Why is it that concerts by university dance departments are often better than those of professional companies? "Refractions of a Distant Phrase," which received the first of four performances at American University's Clendenen Theater last night, was a joy. If none of the six works was earthshakingly original, each was competent and most were interesting.

John Wiatt, AU's artist-in-residence, was represented as both choreographer and composer of "Xaquilio," inspired by Mayan mythology. To an accompaniment of bongos, gourds and whistles, the six women depicted a society as noncompetitive and gentle as its movements.

Both students and faculty choreographers tackled challenges -- music by Stravinsky and Cage, difficult compositional techniques -- and, for the most part, met them. Sharon Ann Wyrrick's "Hands birds," choreographed to Dovid Yoken's original trancelike score, gently manipulated nine women in a variety of simple steps and complex patterns that managed to be both repetitive and unpredictable.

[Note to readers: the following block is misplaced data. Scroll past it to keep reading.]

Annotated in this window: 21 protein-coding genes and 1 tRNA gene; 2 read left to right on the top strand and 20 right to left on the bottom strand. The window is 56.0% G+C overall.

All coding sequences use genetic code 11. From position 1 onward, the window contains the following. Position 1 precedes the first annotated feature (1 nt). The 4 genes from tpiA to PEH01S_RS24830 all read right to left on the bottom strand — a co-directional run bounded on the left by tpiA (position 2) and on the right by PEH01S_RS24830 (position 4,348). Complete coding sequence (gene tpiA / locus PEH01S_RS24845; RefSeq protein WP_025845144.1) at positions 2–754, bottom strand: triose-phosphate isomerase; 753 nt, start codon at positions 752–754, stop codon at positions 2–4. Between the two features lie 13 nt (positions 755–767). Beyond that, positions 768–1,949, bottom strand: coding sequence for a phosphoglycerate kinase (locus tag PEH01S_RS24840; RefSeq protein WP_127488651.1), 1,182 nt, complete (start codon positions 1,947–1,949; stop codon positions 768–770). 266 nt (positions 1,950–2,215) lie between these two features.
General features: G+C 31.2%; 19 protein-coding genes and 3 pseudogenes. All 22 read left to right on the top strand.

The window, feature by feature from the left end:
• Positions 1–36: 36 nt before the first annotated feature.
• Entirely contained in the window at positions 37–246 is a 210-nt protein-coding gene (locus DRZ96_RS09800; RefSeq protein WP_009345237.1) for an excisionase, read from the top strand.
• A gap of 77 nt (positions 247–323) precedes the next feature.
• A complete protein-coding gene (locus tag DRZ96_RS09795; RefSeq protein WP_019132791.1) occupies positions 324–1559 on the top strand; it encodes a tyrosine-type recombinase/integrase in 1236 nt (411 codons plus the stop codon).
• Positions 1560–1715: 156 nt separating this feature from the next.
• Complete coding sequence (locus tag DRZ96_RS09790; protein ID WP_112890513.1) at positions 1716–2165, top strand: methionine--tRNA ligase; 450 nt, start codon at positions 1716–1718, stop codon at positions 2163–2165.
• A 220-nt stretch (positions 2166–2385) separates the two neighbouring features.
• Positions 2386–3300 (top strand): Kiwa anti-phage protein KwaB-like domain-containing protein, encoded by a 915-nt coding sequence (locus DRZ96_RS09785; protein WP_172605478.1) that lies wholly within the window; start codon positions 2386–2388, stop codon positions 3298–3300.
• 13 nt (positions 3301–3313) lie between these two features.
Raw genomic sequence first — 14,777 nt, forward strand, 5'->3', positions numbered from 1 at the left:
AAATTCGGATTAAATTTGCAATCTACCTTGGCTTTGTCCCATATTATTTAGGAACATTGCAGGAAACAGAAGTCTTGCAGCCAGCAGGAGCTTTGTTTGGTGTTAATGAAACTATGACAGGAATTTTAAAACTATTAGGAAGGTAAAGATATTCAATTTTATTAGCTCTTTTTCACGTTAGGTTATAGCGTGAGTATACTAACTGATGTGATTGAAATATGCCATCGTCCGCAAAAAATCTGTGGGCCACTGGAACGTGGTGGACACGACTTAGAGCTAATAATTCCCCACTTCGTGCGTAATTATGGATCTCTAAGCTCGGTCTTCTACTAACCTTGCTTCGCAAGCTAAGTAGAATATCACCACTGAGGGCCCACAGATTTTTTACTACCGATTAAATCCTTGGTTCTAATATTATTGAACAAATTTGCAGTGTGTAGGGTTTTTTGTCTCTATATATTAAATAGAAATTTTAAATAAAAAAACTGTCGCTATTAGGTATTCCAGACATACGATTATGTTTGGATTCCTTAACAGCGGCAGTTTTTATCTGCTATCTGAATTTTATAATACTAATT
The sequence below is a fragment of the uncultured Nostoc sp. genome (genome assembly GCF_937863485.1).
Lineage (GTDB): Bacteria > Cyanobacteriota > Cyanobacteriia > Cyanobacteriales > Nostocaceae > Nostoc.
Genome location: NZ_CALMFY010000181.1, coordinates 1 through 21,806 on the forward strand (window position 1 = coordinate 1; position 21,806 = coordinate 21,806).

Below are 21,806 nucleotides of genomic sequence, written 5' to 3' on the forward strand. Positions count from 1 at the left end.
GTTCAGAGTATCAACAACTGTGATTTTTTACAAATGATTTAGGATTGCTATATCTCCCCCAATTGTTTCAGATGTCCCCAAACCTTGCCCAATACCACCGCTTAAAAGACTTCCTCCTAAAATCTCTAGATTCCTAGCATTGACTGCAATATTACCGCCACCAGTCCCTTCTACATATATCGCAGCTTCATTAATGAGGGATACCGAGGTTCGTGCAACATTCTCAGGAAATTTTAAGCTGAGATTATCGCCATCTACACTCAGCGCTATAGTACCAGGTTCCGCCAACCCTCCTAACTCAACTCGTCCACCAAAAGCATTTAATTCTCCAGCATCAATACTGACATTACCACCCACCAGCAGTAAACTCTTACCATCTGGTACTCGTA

Dottie Fried gave a powerful performance in Lin Shook's "Glimpses of the Hill," a demanding solo that explored the loneliness, strength and determination of American frontierswoman Calamity Jane. "All Around My Hat," a character dance by Rpiscilla Barden to English folk songs, at turns humorous and poignant, was the delightful close to a strong program.